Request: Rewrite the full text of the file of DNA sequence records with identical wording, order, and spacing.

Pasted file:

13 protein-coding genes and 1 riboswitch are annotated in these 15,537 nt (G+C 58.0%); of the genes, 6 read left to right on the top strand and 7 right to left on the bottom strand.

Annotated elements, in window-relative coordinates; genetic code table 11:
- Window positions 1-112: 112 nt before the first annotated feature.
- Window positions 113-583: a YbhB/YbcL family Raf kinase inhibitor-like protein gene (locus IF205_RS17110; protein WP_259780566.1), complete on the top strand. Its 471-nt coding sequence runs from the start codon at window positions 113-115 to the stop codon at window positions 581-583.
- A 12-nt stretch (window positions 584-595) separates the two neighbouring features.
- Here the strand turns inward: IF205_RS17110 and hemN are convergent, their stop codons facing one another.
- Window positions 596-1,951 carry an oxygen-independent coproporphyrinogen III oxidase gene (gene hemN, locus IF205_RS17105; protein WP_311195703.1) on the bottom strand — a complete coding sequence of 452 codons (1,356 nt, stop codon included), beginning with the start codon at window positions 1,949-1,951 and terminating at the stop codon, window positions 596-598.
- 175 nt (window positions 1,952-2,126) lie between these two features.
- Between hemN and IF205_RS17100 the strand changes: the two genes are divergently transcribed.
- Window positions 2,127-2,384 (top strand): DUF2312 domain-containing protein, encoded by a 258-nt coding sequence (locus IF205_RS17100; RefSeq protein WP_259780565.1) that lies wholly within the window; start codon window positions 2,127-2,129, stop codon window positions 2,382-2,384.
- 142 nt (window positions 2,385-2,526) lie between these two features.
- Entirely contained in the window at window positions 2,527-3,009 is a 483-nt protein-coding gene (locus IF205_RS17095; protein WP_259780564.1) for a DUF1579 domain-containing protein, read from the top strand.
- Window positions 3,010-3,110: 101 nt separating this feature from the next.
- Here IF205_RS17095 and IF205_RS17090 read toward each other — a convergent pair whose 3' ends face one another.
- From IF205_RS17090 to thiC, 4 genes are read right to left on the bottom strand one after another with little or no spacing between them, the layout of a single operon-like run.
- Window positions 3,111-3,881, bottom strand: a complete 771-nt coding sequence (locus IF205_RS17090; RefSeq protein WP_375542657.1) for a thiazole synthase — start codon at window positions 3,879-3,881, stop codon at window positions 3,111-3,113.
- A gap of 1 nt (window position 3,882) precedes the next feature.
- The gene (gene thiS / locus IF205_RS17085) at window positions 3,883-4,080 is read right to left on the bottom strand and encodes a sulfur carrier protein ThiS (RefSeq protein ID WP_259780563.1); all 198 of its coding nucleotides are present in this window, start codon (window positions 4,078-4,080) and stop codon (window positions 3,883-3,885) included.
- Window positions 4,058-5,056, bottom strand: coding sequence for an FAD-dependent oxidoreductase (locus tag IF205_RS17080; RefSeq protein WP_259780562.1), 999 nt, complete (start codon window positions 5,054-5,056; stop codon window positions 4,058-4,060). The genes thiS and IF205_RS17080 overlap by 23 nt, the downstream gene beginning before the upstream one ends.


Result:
13 protein-coding genes and 1 riboswitch are annotated in these 15,537 nt (G+C 58.0%); of the genes, 6 read left to right on the top strand and 7 right to left on the bottom strand.

Annotated elements, in window-relative coordinates; genetic code table 11:
- Window positions 1-112: 112 nt before the first annotated feature.
- Window positions 113-583: a YbhB/YbcL family Raf kinase inhibitor-like protein gene (locus IF205_RS17110; protein WP_259780566.1), complete on the top strand. Its 471-nt coding sequence runs from the start codon at window positions 113-115 to the stop codon at window positions 581-583.
- A 12-nt stretch (window positions 584-595) separates the two neighbouring features.
- Here the strand turns inward: IF205_RS17110 and hemN are convergent, their stop codons facing one another.
- Window positions 596-1,951 carry an oxygen-independent coproporphyrinogen III oxidase gene (gene hemN, locus IF205_RS17105; protein WP_311195703.1) on the bottom strand — a complete coding sequence of 452 codons (1,356 nt, stop codon included), beginning with the start codon at window positions 1,949-1,951 and terminating at the stop codon, window positions 596-598.
- 175 nt (window positions 1,952-2,126) lie between these two features.
- Between hemN and IF205_RS17100 the strand changes: the two genes are divergently transcribed.
- Window positions 2,127-2,384 (top strand): DUF2312 domain-containing protein, encoded by a 258-nt coding sequence (locus IF205_RS17100; RefSeq protein WP_259780565.1) that lies wholly within the window; start codon window positions 2,127-2,129, stop codon window positions 2,382-2,384.
- 142 nt (window positions 2,385-2,526) lie between these two features.
- Entirely contained in the window at window positions 2,527-3,009 is a 483-nt protein-coding gene (locus IF205_RS17095; protein WP_259780564.1) for a DUF1579 domain-containing protein, read from the top strand.
- Window positions 3,010-3,110: 101 nt separating this feature from the next.
- Here IF205_RS17095 and IF205_RS17090 read toward each other — a convergent pair whose 3' ends face one another.
- From IF205_RS17090 to thiC, 4 genes are read right to left on the bottom strand one after another with little or no spacing between them, the layout of a single operon-like run.
- Window positions 3,111-3,881, bottom strand: a complete 771-nt coding sequence (locus IF205_RS17090; RefSeq protein WP_375542657.1) for a thiazole synthase — start codon at window positions 3,879-3,881, stop codon at window positions 3,111-3,113.
- A gap of 1 nt (window position 3,882) precedes the next feature.
- The gene (gene thiS / locus IF205_RS17085) at window positions 3,883-4,080 is read right to left on the bottom strand and encodes a sulfur carrier protein ThiS (RefSeq protein ID WP_259780563.1); all 198 of its coding nucleotides are present in this window, start codon (window positions 4,078-4,080) and stop codon (window positions 3,883-3,885) included.
- Window positions 4,058-5,056, bottom strand: coding sequence for an FAD-dependent oxidoreductase (locus tag IF205_RS17080; RefSeq protein WP_259780562.1), 999 nt, complete (start codon window positions 5,054-5,056; stop codon window positions 4,058-4,060). The genes thiS and IF205_RS17080 overlap by 23 nt, the downstream gene beginning before the upstream one ends.